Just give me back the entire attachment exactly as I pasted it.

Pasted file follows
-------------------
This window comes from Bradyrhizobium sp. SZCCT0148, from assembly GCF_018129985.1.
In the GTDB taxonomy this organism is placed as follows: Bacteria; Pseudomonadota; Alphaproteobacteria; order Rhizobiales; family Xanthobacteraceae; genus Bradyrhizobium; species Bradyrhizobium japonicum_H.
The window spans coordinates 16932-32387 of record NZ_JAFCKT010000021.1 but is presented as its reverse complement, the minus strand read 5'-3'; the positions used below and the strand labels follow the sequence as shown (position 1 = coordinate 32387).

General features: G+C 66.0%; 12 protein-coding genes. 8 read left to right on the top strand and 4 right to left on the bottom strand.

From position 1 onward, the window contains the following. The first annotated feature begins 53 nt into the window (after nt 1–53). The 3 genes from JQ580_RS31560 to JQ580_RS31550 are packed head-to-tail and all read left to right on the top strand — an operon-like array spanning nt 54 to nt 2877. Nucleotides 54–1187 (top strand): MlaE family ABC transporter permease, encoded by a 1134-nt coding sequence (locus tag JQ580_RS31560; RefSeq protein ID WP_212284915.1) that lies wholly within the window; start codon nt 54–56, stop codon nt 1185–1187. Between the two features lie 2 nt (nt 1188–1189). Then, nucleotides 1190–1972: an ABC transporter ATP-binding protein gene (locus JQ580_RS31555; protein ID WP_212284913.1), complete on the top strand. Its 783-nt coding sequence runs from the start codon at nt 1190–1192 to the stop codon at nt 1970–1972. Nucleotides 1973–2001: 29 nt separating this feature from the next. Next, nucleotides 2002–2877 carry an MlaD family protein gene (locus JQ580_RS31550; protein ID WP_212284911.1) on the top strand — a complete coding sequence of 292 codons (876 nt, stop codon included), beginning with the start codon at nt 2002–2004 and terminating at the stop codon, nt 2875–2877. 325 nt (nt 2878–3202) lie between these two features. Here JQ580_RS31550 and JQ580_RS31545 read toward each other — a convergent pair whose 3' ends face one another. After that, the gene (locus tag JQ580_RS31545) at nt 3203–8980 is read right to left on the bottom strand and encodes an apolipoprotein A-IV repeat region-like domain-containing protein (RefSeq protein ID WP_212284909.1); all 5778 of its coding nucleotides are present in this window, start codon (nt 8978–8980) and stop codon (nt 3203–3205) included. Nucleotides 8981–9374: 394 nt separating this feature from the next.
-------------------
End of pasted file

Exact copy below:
This window comes from Bradyrhizobium sp. SZCCT0148, from assembly GCF_018129985.1.
In the GTDB taxonomy this organism is placed as follows: Bacteria; Pseudomonadota; Alphaproteobacteria; order Rhizobiales; family Xanthobacteraceae; genus Bradyrhizobium; species Bradyrhizobium japonicum_H.
The window spans coordinates 16932-32387 of record NZ_JAFCKT010000021.1 but is presented as its reverse complement, the minus strand read 5'-3'; the positions used below and the strand labels follow the sequence as shown (position 1 = coordinate 32387).

General features: G+C 66.0%; 12 protein-coding genes. 8 read left to right on the top strand and 4 right to left on the bottom strand.

From position 1 onward, the window contains the following. The first annotated feature begins 53 nt into the window (after nt 1–53). The 3 genes from JQ580_RS31560 to JQ580_RS31550 are packed head-to-tail and all read left to right on the top strand — an operon-like array spanning nt 54 to nt 2877. Nucleotides 54–1187 (top strand): MlaE family ABC transporter permease, encoded by a 1134-nt coding sequence (locus tag JQ580_RS31560; RefSeq protein ID WP_212284915.1) that lies wholly within the window; start codon nt 54–56, stop codon nt 1185–1187. Between the two features lie 2 nt (nt 1188–1189). Then, nucleotides 1190–1972: an ABC transporter ATP-binding protein gene (locus JQ580_RS31555; protein ID WP_212284913.1), complete on the top strand. Its 783-nt coding sequence runs from the start codon at nt 1190–1192 to the stop codon at nt 1970–1972. Nucleotides 1973–2001: 29 nt separating this feature from the next. Next, nucleotides 2002–2877 carry an MlaD family protein gene (locus JQ580_RS31550; protein ID WP_212284911.1) on the top strand — a complete coding sequence of 292 codons (876 nt, stop codon included), beginning with the start codon at nt 2002–2004 and terminating at the stop codon, nt 2875–2877. 325 nt (nt 2878–3202) lie between these two features. Here JQ580_RS31550 and JQ580_RS31545 read toward each other — a convergent pair whose 3' ends face one another. After that, the gene (locus tag JQ580_RS31545) at nt 3203–8980 is read right to left on the bottom strand and encodes an apolipoprotein A-IV repeat region-like domain-containing protein (RefSeq protein ID WP_212284909.1); all 5778 of its coding nucleotides are present in this window, start codon (nt 8978–8980) and stop codon (nt 3203–3205) included. Nucleotides 8981–9374: 394 nt separating this feature from the next.